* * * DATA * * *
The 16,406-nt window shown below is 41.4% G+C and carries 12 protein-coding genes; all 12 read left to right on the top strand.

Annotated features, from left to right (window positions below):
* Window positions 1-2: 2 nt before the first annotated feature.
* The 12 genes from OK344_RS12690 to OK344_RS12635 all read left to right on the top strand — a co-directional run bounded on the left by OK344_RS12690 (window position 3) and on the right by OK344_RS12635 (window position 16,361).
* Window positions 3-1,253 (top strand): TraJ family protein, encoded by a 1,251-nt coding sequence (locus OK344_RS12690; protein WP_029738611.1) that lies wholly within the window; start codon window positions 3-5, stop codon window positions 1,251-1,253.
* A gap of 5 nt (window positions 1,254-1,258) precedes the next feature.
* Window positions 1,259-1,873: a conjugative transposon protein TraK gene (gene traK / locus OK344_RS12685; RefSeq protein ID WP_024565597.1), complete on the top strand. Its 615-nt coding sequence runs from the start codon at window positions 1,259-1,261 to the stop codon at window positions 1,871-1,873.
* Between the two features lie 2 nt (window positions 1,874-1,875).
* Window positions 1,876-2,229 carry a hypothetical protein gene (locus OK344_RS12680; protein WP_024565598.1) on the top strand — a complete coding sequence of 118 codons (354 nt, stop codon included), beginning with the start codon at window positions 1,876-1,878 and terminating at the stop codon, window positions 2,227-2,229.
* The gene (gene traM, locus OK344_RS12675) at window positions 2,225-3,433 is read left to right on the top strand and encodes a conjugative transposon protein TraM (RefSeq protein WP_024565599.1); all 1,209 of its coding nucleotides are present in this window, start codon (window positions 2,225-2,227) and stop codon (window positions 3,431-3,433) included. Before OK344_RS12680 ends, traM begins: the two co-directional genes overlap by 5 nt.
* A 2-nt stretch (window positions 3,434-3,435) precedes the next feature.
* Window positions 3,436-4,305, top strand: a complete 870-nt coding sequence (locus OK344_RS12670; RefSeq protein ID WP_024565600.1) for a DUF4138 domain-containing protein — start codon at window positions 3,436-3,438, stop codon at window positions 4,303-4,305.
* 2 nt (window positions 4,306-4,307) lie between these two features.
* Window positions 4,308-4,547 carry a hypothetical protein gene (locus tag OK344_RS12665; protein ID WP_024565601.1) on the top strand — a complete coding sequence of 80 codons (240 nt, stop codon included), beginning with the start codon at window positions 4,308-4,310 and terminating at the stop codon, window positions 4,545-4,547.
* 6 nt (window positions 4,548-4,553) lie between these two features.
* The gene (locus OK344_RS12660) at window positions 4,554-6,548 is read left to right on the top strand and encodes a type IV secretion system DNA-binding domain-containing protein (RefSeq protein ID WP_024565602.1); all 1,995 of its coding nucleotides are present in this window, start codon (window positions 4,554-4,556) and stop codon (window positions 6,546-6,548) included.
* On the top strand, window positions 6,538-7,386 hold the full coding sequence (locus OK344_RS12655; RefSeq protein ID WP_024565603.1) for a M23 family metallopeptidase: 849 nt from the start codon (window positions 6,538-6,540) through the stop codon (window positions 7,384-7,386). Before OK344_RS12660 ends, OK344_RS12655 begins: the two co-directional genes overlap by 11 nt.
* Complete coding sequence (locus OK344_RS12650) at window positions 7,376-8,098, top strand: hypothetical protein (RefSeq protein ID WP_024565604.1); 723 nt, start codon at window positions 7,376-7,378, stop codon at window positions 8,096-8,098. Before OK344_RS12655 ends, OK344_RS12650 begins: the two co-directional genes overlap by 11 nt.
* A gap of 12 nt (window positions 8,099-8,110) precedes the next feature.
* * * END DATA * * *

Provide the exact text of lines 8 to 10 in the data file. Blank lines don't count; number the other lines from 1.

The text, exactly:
* Between the two features lie 2 nt (window positions 1,874-1,875).
* Window positions 1,876-2,229 carry a hypothetical protein gene (locus OK344_RS12680; protein WP_024565598.1) on the top strand — a complete coding sequence of 118 codons (354 nt, stop codon included), beginning with the start codon at window positions 1,876-1,878 and terminating at the stop codon, window positions 2,227-2,229.
* The gene (gene traM, locus OK344_RS12675) at window positions 2,225-3,433 is read left to right on the top strand and encodes a conjugative transposon protein TraM (RefSeq protein WP_024565599.1); all 1,209 of its coding nucleotides are present in this window, start codon (window positions 2,225-2,227) and stop codon (window positions 3,431-3,433) included. Before OK344_RS12680 ends, traM begins: the two co-directional genes overlap by 5 nt.